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From: Solar Designer (solaropenwall.com)
Date: Thu Mar 22 2001 - 23:02:39 CST
On Thu, Mar 22, 2001 at 03:13:52AM -0700, Kurt Seifried wrote:
> > Anyway, BIND can be fairly easily configured in
> > such a way that the risks are very low, especially
> > for this configuration.
> Yeah, except for those pesky root hacks, apart from that it's GREAT! =) Oh and
> the fact Bind 9 is over 10 megs of source code. And the whole ISC "Bind
Basically, the currently usable versions of BIND are:
4.9.8 (-OW1 to fix publicly known bugs and run as non-root/chrooted)
8.1.2 (with a back-port of the "infoleak" fix)
This is what I am using. And of these two, I prefer the 4.9.8-OW1
unless the new BIND 8 functionality is needed.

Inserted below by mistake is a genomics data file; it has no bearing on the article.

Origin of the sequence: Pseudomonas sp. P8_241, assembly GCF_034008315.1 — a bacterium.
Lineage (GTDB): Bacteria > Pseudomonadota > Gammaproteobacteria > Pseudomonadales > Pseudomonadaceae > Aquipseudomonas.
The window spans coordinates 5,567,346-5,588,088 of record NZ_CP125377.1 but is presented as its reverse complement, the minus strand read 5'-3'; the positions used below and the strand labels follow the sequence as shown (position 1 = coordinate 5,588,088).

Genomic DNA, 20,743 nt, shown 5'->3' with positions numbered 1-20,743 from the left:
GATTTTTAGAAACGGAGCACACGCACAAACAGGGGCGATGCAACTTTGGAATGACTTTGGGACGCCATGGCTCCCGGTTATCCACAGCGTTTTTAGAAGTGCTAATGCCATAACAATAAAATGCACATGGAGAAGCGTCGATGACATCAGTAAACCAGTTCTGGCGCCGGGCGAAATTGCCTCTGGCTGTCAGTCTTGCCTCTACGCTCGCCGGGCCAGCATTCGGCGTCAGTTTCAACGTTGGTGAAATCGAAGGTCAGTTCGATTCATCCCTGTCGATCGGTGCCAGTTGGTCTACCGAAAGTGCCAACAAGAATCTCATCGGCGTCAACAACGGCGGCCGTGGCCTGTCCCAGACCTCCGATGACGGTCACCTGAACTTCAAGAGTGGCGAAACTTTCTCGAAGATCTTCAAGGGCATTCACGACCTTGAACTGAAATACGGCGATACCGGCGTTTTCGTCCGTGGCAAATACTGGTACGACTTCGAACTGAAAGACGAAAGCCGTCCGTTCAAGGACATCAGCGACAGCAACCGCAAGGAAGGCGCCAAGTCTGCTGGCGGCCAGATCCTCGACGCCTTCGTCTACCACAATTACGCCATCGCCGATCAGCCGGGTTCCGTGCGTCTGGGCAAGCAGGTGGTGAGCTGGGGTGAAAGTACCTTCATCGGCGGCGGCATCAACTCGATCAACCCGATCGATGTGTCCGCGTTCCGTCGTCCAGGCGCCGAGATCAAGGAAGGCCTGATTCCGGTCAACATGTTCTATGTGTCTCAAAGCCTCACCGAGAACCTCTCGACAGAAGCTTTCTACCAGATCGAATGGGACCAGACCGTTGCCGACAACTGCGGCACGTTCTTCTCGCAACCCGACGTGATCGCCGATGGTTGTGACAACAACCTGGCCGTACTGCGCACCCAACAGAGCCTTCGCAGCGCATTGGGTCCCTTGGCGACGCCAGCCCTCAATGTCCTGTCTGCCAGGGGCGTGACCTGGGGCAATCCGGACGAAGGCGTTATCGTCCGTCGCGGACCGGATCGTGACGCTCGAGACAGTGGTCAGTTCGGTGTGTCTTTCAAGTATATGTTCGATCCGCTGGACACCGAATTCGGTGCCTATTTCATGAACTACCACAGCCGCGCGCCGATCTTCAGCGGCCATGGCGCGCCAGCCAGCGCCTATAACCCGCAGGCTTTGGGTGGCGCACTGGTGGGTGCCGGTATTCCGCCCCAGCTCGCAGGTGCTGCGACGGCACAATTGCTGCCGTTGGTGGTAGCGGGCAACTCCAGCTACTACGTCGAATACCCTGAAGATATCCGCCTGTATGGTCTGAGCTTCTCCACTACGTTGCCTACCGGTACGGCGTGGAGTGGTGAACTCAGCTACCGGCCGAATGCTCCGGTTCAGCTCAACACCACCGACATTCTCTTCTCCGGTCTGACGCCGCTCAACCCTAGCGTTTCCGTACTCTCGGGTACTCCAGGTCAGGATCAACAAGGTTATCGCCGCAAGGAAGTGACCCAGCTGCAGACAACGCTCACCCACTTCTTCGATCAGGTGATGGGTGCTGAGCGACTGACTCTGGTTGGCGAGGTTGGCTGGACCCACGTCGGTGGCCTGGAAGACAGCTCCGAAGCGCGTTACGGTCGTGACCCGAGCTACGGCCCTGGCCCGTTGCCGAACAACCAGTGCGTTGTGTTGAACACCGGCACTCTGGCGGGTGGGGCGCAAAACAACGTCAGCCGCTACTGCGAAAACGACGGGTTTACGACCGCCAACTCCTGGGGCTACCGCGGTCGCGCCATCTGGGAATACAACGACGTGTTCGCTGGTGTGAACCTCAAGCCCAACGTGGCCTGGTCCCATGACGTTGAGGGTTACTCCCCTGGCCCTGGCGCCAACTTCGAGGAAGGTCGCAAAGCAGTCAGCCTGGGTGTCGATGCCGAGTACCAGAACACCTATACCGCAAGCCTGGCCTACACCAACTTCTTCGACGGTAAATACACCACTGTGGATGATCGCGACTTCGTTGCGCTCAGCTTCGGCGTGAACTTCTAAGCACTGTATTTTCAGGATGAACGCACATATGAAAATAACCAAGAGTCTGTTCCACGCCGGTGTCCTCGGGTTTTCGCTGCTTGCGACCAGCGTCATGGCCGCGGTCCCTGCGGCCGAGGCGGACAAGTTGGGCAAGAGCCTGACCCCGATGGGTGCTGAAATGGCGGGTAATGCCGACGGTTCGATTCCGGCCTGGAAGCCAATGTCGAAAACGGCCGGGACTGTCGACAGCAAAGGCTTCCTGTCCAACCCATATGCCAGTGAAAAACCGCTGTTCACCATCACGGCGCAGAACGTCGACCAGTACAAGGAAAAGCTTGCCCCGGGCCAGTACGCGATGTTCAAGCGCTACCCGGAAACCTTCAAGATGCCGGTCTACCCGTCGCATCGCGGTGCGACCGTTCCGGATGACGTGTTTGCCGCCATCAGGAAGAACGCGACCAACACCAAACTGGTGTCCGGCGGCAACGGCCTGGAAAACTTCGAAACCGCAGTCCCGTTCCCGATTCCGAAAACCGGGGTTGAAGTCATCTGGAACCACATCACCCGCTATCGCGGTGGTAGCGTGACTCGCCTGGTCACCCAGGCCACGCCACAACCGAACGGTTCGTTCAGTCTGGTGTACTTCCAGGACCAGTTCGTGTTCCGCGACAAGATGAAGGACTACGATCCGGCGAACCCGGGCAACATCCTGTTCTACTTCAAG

(BTW, 8.x drops root _after_ ns_init(), which may still allow for a
root compromise even if BIND is told to run as non-root. The files
parsed during ns_init() may be writable by the "unprivileged" user.
Secondary zones are an example. 4.9.x-OW doesn't have the problem.)
I see no need to install the newer versions. They are larger which
means that they offer more functionality to an attacker.
Of course, it is very likely there were other important fixes since
these versions, but it is even more likely that a few really bad bugs
have been introduced. The code quality hasn't improved. The design
hasn't changed in a way which would avoid bugs or would prevent them
from turning into vulnerabilities.
> consortium" meaning we (the general public/security professionals/etc) get
> security information even later then we do now, etc.
This is less of a problem.